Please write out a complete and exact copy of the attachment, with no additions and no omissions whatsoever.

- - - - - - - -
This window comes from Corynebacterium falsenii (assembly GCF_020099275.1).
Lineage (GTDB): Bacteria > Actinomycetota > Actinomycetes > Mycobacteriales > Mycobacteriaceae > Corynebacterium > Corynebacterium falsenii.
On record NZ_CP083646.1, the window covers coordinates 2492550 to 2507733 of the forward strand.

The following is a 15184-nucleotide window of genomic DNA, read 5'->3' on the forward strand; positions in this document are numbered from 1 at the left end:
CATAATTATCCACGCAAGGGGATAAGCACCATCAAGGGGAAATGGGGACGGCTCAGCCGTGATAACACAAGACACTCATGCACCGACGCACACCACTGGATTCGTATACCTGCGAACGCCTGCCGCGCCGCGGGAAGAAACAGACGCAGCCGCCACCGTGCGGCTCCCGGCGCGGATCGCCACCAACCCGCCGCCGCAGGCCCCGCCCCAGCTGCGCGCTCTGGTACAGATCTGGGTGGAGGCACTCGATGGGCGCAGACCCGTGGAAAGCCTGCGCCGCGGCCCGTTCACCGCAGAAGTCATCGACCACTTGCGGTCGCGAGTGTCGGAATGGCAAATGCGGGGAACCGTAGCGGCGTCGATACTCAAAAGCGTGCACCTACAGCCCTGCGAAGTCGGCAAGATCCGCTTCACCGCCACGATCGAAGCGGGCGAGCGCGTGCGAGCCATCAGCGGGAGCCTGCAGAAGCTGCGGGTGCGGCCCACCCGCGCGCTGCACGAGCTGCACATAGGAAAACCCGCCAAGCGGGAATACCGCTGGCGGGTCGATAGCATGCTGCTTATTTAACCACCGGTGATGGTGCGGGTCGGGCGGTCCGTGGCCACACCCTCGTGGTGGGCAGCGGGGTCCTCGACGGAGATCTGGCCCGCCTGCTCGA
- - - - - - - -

This window comes from Corynebacterium falsenii (assembly GCF_020099275.1).
Lineage (GTDB): Bacteria > Actinomycetota > Actinomycetes > Mycobacteriales > Mycobacteriaceae > Corynebacterium > Corynebacterium falsenii.
On record NZ_CP083646.1, the window covers coordinates 2492550 to 2507733 of the forward strand.

The following is a 15184-nucleotide window of genomic DNA, read 5'->3' on the forward strand; positions in this document are numbered from 1 at the left end:
CATAATTATCCACGCAAGGGGATAAGCACCATCAAGGGGAAATGGGGACGGCTCAGCCGTGATAACACAAGACACTCATGCACCGACGCACACCACTGGATTCGTATACCTGCGAACGCCTGCCGCGCCGCGGGAAGAAACAGACGCAGCCGCCACCGTGCGGCTCCCGGCGCGGATCGCCACCAACCCGCCGCCGCAGGCCCCGCCCCAGCTGCGCGCTCTGGTACAGATCTGGGTGGAGGCACTCGATGGGCGCAGACCCGTGGAAAGCCTGCGCCGCGGCCCGTTCACCGCAGAAGTCATCGACCACTTGCGGTCGCGAGTGTCGGAATGGCAAATGCGGGGAACCGTAGCGGCGTCGATACTCAAAAGCGTGCACCTACAGCCCTGCGAAGTCGGCAAGATCCGCTTCACCGCCACGATCGAAGCGGGCGAGCGCGTGCGAGCCATCAGCGGGAGCCTGCAGAAGCTGCGGGTGCGGCCCACCCGCGCGCTGCACGAGCTGCACATAGGAAAACCCGCCAAGCGGGAATACCGCTGGCGGGTCGATAGCATGCTGCTTATTTAACCACCGGTGATGGTGCGGGTCGGGCGGTCCGTGGCCACACCCTCGTGGTGGGCAGCGGGGTCCTCGACGGAGATCTGGCCCGCCTGCTCGA